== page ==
The Differences (or Similarities) Between Ethnic identity, Cultural identity, and Acculturation

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The unprecedented increase in the rate of international migration have prompted many social scientists to look at studying the many aspects of culture that interact with the whole immigration process, and the many changes that occur not only to the immigrant groups but to the members of the host community.

A review of studies on attitudinal, cultural and/or behavioural change as a result of the immigration and adaptation processes has identified three constructs that have received much attention among researchers. They include: ‘ethnic identity’ which is generally defined as the degree to which an individual perceives himself as part of an ethnic group (Trimble & Dickson, 2005); ‘cultural identity’ which is perceived as the level of
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Ethnic identity

‘Ethnic’ is a term with Greek origins – ‘ethnikas’ which means ‘nation’ and ‘ethos’ which means custom, characteristics or trait. When taken together, ‘ethnikas and ethos’ can mean a group of people living together and sharing common beliefs and tradition. The second part of the construct is ‘identity’, which was derived from the Latin word ‘identitas’ formed from another Latin word ‘idem’ meaning ‘the same. Thus, when we combine the meanings of ‘ethnic’ and ‘identity’, they may imply the sameness of a group of people who share common beliefs and traditions, experiences, and sometimes, common geographical location (Trimble & Dickson, 2005).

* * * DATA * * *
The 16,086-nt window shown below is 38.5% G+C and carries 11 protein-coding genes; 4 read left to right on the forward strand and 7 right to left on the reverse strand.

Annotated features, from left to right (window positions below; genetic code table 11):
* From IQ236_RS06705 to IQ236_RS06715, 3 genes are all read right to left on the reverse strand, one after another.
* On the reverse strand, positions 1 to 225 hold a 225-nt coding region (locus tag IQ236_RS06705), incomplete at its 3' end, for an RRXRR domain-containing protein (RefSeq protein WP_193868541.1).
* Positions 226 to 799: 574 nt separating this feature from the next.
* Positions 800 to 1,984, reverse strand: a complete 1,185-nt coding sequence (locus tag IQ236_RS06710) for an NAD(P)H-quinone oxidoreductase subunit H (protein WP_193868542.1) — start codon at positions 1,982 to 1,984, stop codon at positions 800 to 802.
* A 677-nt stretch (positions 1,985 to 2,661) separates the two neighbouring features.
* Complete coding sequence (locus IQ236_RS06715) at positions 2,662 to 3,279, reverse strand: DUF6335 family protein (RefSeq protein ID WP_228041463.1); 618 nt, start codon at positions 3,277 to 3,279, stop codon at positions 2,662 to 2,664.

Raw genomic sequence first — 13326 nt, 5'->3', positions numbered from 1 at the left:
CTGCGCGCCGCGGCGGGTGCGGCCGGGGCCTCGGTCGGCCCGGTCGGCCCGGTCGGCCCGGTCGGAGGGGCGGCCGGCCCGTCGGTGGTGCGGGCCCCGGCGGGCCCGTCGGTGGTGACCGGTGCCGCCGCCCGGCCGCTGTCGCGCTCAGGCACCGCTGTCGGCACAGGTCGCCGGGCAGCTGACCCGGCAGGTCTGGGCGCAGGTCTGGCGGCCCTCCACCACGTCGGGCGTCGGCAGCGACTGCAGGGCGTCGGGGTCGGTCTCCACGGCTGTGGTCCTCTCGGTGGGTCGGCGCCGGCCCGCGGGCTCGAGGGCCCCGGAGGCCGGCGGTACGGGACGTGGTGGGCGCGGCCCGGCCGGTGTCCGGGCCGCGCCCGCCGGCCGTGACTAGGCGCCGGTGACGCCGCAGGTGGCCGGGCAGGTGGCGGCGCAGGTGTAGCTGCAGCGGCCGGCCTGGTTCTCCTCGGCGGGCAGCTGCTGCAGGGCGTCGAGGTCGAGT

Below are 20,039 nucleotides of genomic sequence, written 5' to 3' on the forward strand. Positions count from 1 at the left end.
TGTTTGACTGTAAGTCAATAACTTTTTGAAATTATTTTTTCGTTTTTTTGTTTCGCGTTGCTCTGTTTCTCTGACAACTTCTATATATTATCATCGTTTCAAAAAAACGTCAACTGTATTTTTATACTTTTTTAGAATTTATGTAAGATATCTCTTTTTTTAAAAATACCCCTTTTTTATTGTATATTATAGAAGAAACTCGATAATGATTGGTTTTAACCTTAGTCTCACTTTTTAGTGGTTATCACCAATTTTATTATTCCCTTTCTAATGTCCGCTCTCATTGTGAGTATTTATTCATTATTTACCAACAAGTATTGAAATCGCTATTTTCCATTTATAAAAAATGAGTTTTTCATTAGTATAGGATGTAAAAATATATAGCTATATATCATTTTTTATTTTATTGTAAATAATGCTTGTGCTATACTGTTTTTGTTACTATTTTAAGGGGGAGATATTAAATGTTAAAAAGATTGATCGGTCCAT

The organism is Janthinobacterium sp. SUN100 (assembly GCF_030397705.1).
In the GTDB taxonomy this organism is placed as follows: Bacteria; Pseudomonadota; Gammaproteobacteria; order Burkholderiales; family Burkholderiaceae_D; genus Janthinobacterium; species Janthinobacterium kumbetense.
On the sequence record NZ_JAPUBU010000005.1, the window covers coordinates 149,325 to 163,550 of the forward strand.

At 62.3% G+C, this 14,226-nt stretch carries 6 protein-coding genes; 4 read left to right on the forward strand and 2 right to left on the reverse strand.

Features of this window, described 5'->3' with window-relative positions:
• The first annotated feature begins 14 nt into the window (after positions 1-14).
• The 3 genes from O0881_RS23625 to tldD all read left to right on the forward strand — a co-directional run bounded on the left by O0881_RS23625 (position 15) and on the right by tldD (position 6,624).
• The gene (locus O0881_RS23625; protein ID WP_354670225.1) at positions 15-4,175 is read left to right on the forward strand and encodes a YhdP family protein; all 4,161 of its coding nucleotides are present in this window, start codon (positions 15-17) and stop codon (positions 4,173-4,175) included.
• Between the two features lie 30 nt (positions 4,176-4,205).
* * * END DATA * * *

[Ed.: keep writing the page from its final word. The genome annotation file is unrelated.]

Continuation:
‘Ethnic identity’ as a term was first used by the French nationalist and scientist, Georges Vacher de la Pouge in 1896 to explain the natural and simulated cultural, psychological and social traits of a group of people. In modern usage, the term usually refers to ‘the way individuals and groups distinguish themselves based on their race, country of origin, language, and cultural experiences. It also refers to ‘the psychological attachment to an ethnic group or heritage’ which significantly touches on self-perception (Cheung, 1993). Saharso (1989) extends the definition of ‘ethnic identity’ to include social processes (e.g. establishing relationships or choosing a life partner).

The psychologist, Jean Phinney (1990),

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